“Sometimes I like to curl up in a ball,” I told the librarian, and she smiled faintly, nodding as she looked back down at the pile of books between us.
I waited for a moment, then realized that she was avoiding meeting my eyes, in the same way I might respond to a stranger on the sidewalk who asked, “Can I ask you a question?”
The correct response to that question/paradox is to pretend that the person who just said it is not a human, but an inanimate object meant to be ignored by passersby, like a fire hydrant, a mailbox, or the tip cup at Starbucks.
The librarian seemed to be offering me the same regard she might have given to a street lamp. After a few more beats, she glanced up and quietly asked, “Do you remember the name of the book?”
“Sometimes I Like to Curl up in a Ball,” I repeated.
It’s the story of a wombat with complicated emotions, designed to teach small children that it’s okay to have lots of different feelings, as long as you’re a wombat. If you’re a little boy, your dad will teach you how to bottle up your emotions so that they destroy you from the inside, but don’t embarrass you in public.
Actually, I’ve heard that small boys are taught not to express their emotions, but if our household is any indication, society can scratch that problem off the list. Our two boys, ages 5 and 2, are roiling fireballs of constantly expressed emotions. Sometimes, their skin melts off and all that is left in the place where a child used to be is a fiery, gaseous cloud of pure emotion, like a picture from the Hubble telescope, swirling and astonishing to behold, except in space there is no sound, and in our house, the emotion clouds emit deafening sounds that go something like this: “ZACK KICKED ME IN MY EYEBALL! I’M MAD AT YOU, YOU LITTLE STINKYPANTS!”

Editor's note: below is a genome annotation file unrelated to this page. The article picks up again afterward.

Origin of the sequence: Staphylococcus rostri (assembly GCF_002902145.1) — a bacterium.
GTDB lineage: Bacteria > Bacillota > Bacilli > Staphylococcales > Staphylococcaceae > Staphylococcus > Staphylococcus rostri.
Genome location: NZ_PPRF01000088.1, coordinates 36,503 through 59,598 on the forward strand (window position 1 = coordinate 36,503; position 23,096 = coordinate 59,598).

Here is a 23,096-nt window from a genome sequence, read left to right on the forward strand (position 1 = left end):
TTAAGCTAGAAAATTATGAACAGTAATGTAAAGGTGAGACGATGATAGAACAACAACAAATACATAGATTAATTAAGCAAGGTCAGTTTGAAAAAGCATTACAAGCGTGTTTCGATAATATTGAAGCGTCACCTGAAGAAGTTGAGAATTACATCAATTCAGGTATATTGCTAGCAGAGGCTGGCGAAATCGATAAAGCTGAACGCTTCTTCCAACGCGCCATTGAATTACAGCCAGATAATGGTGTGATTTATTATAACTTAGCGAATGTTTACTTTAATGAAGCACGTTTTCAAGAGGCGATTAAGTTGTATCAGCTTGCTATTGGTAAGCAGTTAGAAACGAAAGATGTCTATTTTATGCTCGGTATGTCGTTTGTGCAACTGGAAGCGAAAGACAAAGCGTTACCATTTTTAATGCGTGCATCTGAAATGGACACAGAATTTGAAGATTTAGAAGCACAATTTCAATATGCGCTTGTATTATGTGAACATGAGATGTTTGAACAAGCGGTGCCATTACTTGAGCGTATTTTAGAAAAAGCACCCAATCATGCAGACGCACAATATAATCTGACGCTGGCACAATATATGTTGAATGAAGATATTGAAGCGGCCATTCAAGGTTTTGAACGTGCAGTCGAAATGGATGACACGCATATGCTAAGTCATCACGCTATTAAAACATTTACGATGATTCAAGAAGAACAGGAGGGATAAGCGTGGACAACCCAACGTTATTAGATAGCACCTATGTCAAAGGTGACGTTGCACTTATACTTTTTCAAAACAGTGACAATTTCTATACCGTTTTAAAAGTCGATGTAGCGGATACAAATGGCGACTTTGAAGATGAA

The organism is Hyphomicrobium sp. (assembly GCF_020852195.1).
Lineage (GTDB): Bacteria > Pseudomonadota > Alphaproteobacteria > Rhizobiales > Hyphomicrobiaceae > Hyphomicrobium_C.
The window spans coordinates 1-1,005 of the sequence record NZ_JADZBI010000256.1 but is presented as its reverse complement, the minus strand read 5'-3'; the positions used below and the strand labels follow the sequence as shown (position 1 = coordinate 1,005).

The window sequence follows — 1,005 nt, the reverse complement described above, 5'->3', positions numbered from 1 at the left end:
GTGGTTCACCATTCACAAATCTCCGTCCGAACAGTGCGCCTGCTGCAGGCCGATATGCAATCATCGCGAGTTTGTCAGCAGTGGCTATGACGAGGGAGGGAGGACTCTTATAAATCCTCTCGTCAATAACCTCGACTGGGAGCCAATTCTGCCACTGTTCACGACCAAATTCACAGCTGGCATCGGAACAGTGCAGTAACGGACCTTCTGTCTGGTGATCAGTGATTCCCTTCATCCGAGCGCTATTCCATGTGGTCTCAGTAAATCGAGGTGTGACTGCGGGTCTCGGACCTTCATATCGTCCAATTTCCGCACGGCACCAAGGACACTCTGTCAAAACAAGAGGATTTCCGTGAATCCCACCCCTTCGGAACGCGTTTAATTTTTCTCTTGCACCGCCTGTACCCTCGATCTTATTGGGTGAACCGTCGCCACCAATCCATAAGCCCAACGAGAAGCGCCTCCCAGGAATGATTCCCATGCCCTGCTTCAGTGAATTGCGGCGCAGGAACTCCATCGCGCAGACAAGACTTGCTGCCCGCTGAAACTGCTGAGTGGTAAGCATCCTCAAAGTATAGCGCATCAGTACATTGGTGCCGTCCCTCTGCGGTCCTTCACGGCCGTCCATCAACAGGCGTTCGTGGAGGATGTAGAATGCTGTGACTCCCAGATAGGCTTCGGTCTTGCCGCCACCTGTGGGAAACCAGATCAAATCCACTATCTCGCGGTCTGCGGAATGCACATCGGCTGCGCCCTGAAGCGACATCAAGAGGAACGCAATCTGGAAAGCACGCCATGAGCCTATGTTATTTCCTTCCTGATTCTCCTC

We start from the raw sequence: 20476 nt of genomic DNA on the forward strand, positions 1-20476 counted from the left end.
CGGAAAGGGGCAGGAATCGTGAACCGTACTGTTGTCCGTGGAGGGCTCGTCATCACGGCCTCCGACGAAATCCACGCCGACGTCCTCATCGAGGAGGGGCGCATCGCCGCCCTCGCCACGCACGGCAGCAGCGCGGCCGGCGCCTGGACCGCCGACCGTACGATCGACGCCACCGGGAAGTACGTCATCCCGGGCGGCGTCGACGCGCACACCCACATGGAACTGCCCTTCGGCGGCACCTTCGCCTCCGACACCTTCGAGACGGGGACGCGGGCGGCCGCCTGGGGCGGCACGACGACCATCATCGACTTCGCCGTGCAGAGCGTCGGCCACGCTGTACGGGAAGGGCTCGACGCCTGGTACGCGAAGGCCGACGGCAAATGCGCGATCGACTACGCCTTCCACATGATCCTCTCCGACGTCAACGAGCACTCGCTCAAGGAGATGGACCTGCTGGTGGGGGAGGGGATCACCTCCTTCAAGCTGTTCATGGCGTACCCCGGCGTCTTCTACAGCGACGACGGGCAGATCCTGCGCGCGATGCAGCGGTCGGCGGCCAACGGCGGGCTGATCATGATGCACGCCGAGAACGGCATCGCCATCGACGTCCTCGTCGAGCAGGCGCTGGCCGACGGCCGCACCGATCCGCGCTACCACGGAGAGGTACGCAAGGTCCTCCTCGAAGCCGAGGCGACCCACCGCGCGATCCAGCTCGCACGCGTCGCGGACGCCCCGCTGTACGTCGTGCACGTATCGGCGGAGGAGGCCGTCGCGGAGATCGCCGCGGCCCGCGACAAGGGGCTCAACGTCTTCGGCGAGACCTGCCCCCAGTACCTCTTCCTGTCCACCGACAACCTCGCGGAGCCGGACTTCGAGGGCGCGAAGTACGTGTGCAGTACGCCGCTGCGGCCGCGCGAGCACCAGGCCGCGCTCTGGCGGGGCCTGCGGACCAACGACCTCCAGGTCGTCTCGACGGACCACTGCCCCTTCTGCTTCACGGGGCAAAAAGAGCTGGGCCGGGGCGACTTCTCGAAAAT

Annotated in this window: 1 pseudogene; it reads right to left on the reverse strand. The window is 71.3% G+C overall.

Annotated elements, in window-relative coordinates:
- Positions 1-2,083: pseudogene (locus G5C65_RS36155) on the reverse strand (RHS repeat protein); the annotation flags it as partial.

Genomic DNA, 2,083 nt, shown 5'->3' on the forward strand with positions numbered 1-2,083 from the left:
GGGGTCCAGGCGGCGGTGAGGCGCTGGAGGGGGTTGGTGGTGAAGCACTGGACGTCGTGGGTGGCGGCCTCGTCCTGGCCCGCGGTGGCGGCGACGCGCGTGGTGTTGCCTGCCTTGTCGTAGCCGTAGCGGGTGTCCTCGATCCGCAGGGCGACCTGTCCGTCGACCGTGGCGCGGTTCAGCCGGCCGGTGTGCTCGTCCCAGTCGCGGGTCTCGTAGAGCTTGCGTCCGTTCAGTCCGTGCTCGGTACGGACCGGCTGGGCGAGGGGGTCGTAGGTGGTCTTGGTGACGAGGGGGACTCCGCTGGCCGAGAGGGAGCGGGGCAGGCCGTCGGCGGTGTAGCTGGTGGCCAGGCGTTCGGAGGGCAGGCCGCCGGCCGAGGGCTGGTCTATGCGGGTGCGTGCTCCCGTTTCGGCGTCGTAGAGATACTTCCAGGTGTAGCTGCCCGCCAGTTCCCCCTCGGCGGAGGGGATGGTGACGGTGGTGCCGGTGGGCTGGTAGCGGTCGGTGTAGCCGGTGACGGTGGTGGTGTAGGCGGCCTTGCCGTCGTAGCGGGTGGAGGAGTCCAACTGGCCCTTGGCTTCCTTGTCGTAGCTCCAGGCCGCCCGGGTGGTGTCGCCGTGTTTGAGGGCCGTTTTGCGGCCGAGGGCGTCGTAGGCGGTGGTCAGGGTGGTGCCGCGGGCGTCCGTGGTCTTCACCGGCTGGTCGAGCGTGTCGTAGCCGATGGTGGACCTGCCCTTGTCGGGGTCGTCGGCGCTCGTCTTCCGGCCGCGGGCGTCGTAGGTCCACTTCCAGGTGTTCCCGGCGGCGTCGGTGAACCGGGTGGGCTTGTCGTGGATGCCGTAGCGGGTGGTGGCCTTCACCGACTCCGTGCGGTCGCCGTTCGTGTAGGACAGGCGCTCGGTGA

Someday, our kids will be able to think of worse things to call a person than a little stinkypants. We’ll enjoy our lives in the meantime.
Back out the checkout desk, the librarian looked relieved. “Oh, oh, oh. Of course, one moment,” she said. I realized then that she’d thought I had been using for her a little impromptu therapy session.
“Oh, you thought I was telling you that I like to curl up in a ball? Sorry for the confusion. No, I don’t make a habit of that,” I lied. If you have young kids and you don’t occasionally need to curl up in a ball, you must have a really good nanny.
“No, no, I should have known. And yes, that book is due back today,” she said.
“I’ll keep hunting for it, then. Hope it turns up soon,” I replied. The boys liked the wombat book so much, they wandered off with it to flip through on their own, which means there’s not a single location in the house that can be ruled out. That book could well be in the vegetable crisper.
Just then, Zack and Evan finally caught up with two more books to check out.
“Two more? Look at this pile of books. How many are we bringing home today?” I asked.
Zack, the two-year-old, held out a finger and counted. “One, two, five, two, five,” he said, nodding definitively. It’s the answer he gives every time he counts.
“You got it, my man,” I said. We’ll let his future math teachers sort it out.
Then Evan and Zack both bolted for the exit door just as she scanned the last book, so I grabbed the pile and whisper-yelled at them to wait for me. Sometimes, I like to curl up in a ball. After I catch them, so they can’t get away.
You can pretend you didn’t hear Mike Todd at firstname.lastname@example.org.
1 week ago